Tax-free ABLE Accounts for Disabled Individuals: The Basics

The Achieving a Better Life Experience Act (ABLE) is gaining popularity as people recognize the ease in gaining eligibility and setting up an account. The Act was signed into law on December 19, 2014 to amend section 529 of the Internal Revenue Code. The ABLE Act assists individuals and families toward saving private funds to support individuals with disabilities in maintaining health, independence, and quality of life.

There are two ways in which an individual may become eligible for an ABLE account. First, if an individual is entitled to benefits based on blindness or disability under Title II or Title XVI of the Social Security Act, and such blindness or disability occurred before the individual attained 26 years of age, they are eligible to open an ABLE account. The second way to gain eligibility is to file a disability certification with the Secretary of the Treasury. The disability certification must state that an individual has a medically determinable physical or mental impairment which results in functional limitations, and the disability occurred before the individual attained 26 years of age.

ABLE accounts allow individuals to create a tax-free savings account which will have no effect on the individual’s or the family’s eligibility for Social Security Income, Medicaid, or other public benefits. ABLE accounts fund a variety of expenses, including education, housing, medical, dental and many other services. During a taxable year, an individual or other contributor is allowed to contribute up to $14,000 into an ABLE account, which allows an individual to remain eligible for Medicaid and Supplemental Security Income benefits, even though the $2,000 limit on personal assets may be exceeded. Over time, the limit for an ABLE account is determined on a state-by-state basis, and many states have set that limit around $300,000.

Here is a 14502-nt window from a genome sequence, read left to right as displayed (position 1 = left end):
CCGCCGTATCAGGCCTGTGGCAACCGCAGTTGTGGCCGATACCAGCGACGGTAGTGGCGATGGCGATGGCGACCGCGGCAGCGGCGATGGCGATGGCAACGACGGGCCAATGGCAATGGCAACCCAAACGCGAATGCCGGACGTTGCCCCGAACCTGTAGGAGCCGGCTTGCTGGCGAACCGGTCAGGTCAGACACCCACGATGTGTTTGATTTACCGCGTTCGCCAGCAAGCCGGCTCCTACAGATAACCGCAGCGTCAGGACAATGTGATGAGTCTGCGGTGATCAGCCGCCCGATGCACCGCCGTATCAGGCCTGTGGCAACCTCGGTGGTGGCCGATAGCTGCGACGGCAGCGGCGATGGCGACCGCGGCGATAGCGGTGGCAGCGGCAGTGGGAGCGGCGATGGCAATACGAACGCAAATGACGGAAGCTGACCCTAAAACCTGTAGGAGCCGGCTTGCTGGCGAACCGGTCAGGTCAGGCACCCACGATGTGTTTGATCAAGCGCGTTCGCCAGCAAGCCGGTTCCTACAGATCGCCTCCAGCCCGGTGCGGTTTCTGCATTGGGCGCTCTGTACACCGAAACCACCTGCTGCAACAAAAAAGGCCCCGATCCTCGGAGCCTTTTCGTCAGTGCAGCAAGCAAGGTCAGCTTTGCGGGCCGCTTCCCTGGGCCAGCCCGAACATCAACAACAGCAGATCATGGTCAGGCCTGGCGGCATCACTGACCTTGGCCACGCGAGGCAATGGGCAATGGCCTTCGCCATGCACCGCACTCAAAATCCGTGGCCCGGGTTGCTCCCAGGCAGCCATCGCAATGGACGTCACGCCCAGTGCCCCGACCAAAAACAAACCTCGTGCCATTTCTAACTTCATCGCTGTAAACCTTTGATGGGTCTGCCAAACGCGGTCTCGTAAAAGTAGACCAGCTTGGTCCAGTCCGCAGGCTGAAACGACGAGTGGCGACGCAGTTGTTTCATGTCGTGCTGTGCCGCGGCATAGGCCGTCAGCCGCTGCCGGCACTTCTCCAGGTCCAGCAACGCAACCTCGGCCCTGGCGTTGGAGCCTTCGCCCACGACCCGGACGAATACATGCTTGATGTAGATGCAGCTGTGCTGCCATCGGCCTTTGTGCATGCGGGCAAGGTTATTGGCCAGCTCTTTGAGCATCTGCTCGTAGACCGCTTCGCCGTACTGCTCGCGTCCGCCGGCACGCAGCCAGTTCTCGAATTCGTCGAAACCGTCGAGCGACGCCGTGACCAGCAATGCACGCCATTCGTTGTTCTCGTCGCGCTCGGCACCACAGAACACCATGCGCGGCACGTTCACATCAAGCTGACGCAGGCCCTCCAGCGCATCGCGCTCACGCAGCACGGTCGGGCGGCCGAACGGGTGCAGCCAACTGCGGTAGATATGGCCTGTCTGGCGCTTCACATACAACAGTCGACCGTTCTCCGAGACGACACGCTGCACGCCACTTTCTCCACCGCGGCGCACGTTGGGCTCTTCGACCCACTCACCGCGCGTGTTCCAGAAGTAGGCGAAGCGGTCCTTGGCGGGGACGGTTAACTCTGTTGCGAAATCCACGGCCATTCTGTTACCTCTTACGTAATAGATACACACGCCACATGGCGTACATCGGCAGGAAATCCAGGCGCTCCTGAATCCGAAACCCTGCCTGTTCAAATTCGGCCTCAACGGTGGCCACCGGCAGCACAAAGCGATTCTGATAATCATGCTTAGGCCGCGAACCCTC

The Able Act, like section 529 college savings plans, provides a tax efficient mechanism to save money without a burdensome application process and should be explored by anyone with a disability.

Michael Salad is an associate in Cooper Levenson’s Business & Tax and Cyber Risk Management practice groups. He concentrates his practice on estate planning, business transactions, mergers and acquisitions, tax matters and cyber risk management. Michael holds an LL.M. in Estate Planning and Elder Law.

Michael is licensed to practice law in New Jersey, Florida and the District of Columbia. Michael may be reached at 609.572.7616 or via e-mail at

Bryan Sullivan is a summer Law Clerk at Cooper Levenson. He is a candidate for a J.D. at Rutgers School of Law in Camden. Bryan can be reached at 609.572.7508 or via e-mail at

Date Published: February 7, 2017

Written by: Michael Salad

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